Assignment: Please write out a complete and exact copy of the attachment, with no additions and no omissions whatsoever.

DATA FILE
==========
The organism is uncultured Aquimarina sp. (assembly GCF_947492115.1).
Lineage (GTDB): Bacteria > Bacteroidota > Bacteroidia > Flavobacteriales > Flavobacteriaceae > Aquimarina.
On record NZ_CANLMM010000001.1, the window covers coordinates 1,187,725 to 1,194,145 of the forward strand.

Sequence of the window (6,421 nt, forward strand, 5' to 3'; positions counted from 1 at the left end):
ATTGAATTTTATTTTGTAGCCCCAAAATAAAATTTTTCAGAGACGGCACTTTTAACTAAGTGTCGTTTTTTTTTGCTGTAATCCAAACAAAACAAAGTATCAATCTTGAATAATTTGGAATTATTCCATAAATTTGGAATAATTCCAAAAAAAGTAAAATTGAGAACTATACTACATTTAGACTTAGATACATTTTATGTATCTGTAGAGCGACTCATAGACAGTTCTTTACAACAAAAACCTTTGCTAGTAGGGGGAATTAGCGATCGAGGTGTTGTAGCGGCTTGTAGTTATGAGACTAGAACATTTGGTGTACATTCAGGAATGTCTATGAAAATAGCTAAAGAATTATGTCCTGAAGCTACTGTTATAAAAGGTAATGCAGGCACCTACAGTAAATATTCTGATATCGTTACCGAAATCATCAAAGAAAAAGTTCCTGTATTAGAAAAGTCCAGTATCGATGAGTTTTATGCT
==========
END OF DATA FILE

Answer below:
The organism is uncultured Aquimarina sp. (assembly GCF_947492115.1).
Lineage (GTDB): Bacteria > Bacteroidota > Bacteroidia > Flavobacteriales > Flavobacteriaceae > Aquimarina.
On record NZ_CANLMM010000001.1, the window covers coordinates 1,187,725 to 1,194,145 of the forward strand.

Sequence of the window (6,421 nt, forward strand, 5' to 3'; positions counted from 1 at the left end):
ATTGAATTTTATTTTGTAGCCCCAAAATAAAATTTTTCAGAGACGGCACTTTTAACTAAGTGTCGTTTTTTTTTGCTGTAATCCAAACAAAACAAAGTATCAATCTTGAATAATTTGGAATTATTCCATAAATTTGGAATAATTCCAAAAAAAGTAAAATTGAGAACTATACTACATTTAGACTTAGATACATTTTATGTATCTGTAGAGCGACTCATAGACAGTTCTTTACAACAAAAACCTTTGCTAGTAGGGGGAATTAGCGATCGAGGTGTTGTAGCGGCTTGTAGTTATGAGACTAGAACATTTGGTGTACATTCAGGAATGTCTATGAAAATAGCTAAAGAATTATGTCCTGAAGCTACTGTTATAAAAGGTAATGCAGGCACCTACAGTAAATATTCTGATATCGTTACCGAAATCATCAAAGAAAAAGTTCCTGTATTAGAAAAGTCCAGTATCGATGAGTTTTATGCT